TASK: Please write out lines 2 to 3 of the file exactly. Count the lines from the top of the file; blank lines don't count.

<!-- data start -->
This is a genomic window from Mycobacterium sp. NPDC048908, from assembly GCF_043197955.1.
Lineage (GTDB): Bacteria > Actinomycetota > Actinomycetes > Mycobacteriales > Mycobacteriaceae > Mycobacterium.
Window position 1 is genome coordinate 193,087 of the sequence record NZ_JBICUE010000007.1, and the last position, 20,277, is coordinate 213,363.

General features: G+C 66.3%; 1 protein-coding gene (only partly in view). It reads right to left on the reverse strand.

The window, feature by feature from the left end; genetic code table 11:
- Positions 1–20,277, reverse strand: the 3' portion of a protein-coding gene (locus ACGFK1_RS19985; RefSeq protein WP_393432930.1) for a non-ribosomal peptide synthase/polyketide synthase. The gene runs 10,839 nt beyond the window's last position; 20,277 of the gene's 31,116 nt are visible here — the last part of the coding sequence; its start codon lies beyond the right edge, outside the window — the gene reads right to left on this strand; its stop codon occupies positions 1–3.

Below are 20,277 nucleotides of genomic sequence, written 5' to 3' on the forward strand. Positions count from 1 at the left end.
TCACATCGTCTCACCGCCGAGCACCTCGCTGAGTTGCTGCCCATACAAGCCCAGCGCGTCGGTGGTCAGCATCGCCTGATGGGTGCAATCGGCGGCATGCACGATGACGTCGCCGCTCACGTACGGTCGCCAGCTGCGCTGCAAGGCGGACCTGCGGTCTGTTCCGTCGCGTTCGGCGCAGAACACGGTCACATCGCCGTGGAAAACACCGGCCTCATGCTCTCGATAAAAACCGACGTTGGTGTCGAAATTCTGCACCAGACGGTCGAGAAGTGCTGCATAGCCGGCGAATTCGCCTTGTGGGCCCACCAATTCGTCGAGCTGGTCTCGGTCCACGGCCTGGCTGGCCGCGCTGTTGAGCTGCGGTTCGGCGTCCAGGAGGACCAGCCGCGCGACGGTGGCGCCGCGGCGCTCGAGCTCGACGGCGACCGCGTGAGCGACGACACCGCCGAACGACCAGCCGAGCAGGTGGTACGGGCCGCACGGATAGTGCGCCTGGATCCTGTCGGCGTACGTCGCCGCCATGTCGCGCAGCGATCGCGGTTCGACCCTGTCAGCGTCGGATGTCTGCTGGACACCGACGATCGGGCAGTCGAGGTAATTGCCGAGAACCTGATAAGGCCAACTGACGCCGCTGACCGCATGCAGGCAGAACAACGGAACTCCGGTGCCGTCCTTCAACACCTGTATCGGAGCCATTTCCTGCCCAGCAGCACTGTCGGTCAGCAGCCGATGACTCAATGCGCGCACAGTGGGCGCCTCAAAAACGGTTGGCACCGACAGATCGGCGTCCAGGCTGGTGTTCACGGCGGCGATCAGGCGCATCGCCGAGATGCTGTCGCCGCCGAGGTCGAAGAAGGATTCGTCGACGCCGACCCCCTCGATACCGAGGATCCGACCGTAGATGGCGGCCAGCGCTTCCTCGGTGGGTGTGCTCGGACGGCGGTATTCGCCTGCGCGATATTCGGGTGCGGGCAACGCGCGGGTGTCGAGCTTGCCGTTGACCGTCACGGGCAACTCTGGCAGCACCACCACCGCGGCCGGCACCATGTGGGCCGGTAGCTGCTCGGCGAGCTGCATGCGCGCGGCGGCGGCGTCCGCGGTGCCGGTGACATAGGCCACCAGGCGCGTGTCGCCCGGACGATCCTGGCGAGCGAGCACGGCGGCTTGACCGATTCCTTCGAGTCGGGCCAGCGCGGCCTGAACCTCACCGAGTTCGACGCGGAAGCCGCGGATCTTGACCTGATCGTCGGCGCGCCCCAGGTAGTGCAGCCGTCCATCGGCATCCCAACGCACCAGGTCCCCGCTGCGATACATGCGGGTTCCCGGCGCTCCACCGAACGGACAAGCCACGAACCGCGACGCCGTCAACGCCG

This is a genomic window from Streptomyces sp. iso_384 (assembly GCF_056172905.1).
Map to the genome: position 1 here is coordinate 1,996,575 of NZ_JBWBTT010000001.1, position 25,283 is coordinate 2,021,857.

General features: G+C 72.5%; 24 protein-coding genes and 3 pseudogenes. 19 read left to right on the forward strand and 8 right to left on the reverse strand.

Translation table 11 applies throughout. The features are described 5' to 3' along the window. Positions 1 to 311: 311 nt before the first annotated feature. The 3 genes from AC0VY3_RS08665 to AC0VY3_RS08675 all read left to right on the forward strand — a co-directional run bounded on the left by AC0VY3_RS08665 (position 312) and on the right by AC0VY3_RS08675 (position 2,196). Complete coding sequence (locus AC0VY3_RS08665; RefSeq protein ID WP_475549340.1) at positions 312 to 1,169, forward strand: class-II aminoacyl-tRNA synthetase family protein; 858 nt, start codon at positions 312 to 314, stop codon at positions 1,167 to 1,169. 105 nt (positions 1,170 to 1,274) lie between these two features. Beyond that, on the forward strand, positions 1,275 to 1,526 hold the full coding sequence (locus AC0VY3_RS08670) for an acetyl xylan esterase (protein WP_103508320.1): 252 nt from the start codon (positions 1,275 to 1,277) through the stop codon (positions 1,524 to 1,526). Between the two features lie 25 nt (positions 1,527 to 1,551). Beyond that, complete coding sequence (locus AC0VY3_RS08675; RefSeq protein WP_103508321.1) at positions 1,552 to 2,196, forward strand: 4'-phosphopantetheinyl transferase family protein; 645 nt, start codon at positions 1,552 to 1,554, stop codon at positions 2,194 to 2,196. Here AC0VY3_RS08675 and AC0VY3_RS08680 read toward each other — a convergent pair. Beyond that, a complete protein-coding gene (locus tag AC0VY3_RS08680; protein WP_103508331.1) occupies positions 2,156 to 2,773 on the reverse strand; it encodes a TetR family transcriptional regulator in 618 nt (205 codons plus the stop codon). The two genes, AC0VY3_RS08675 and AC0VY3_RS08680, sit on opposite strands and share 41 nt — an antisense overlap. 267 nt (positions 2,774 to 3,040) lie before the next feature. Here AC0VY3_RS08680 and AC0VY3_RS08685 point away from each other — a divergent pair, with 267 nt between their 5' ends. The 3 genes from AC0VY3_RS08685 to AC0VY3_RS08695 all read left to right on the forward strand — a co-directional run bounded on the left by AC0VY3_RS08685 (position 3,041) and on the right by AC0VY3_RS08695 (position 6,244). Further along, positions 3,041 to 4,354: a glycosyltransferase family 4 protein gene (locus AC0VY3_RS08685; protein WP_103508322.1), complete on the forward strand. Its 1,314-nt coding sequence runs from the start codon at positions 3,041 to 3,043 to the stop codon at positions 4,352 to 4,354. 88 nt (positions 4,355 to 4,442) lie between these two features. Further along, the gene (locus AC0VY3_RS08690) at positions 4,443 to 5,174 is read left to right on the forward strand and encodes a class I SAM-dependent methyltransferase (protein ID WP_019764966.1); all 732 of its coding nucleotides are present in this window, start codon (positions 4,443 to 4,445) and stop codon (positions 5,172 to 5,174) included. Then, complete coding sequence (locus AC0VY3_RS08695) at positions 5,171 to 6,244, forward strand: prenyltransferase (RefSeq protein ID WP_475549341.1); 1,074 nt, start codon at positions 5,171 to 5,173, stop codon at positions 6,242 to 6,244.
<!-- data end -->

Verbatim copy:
Lineage (GTDB): Bacteria > Actinomycetota > Actinomycetes > Mycobacteriales > Mycobacteriaceae > Mycobacterium.
Window position 1 is genome coordinate 193,087 of the sequence record NZ_JBICUE010000007.1, and the last position, 20,277, is coordinate 213,363.